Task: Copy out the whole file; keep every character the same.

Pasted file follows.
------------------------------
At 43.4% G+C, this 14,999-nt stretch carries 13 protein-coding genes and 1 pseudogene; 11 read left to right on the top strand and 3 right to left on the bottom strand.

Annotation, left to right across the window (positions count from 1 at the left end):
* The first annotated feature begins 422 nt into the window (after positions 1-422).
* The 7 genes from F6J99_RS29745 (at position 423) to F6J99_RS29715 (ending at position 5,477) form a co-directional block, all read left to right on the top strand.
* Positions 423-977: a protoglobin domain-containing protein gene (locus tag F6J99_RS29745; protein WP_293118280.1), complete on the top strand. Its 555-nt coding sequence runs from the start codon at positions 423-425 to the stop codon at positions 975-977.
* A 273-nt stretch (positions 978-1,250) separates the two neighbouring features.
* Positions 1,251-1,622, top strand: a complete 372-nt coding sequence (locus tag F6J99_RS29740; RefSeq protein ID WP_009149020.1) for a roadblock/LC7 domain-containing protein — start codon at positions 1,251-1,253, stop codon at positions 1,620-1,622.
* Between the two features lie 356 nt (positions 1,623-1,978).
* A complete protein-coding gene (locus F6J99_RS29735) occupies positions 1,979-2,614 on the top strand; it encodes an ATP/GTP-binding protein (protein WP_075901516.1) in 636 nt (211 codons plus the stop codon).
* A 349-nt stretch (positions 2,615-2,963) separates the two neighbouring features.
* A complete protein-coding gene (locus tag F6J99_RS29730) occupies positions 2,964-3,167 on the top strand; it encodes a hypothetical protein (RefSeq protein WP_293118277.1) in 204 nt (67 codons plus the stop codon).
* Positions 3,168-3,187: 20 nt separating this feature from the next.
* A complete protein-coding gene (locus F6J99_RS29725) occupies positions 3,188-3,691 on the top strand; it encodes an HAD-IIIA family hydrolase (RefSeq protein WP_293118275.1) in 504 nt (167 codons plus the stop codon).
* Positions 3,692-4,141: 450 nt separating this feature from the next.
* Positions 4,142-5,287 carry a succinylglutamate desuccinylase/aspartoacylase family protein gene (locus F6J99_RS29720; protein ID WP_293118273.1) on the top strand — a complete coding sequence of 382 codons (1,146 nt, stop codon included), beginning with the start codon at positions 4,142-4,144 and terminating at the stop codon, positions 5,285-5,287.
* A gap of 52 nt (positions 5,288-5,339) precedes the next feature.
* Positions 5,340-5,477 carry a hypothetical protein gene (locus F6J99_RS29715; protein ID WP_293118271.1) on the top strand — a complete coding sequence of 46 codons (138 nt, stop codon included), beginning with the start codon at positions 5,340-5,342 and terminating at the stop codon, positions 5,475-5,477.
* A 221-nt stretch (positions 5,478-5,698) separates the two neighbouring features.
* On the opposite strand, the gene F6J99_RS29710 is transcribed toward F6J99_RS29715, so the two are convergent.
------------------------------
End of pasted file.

At 43.4% G+C, this 14,999-nt stretch carries 13 protein-coding genes and 1 pseudogene; 11 read left to right on the top strand and 3 right to left on the bottom strand.

Annotation, left to right across the window (positions count from 1 at the left end):
* The first annotated feature begins 422 nt into the window (after positions 1-422).
* The 7 genes from F6J99_RS29745 (at position 423) to F6J99_RS29715 (ending at position 5,477) form a co-directional block, all read left to right on the top strand.
* Positions 423-977: a protoglobin domain-containing protein gene (locus tag F6J99_RS29745; protein WP_293118280.1), complete on the top strand. Its 555-nt coding sequence runs from the start codon at positions 423-425 to the stop codon at positions 975-977.
* A 273-nt stretch (positions 978-1,250) separates the two neighbouring features.
* Positions 1,251-1,622, top strand: a complete 372-nt coding sequence (locus tag F6J99_RS29740; RefSeq protein ID WP_009149020.1) for a roadblock/LC7 domain-containing protein — start codon at positions 1,251-1,253, stop codon at positions 1,620-1,622.
* Between the two features lie 356 nt (positions 1,623-1,978).
* A complete protein-coding gene (locus F6J99_RS29735) occupies positions 1,979-2,614 on the top strand; it encodes an ATP/GTP-binding protein (protein WP_075901516.1) in 636 nt (211 codons plus the stop codon).
* A 349-nt stretch (positions 2,615-2,963) separates the two neighbouring features.
* A complete protein-coding gene (locus tag F6J99_RS29730) occupies positions 2,964-3,167 on the top strand; it encodes a hypothetical protein (RefSeq protein WP_293118277.1) in 204 nt (67 codons plus the stop codon).
* Positions 3,168-3,187: 20 nt separating this feature from the next.
* A complete protein-coding gene (locus F6J99_RS29725) occupies positions 3,188-3,691 on the top strand; it encodes an HAD-IIIA family hydrolase (RefSeq protein WP_293118275.1) in 504 nt (167 codons plus the stop codon).
* Positions 3,692-4,141: 450 nt separating this feature from the next.
* Positions 4,142-5,287 carry a succinylglutamate desuccinylase/aspartoacylase family protein gene (locus F6J99_RS29720; protein ID WP_293118273.1) on the top strand — a complete coding sequence of 382 codons (1,146 nt, stop codon included), beginning with the start codon at positions 4,142-4,144 and terminating at the stop codon, positions 5,285-5,287.
* A gap of 52 nt (positions 5,288-5,339) precedes the next feature.
* Positions 5,340-5,477 carry a hypothetical protein gene (locus F6J99_RS29715; protein ID WP_293118271.1) on the top strand — a complete coding sequence of 46 codons (138 nt, stop codon included), beginning with the start codon at positions 5,340-5,342 and terminating at the stop codon, positions 5,475-5,477.
* A 221-nt stretch (positions 5,478-5,698) separates the two neighbouring features.
* On the opposite strand, the gene F6J99_RS29710 is transcribed toward F6J99_RS29715, so the two are convergent.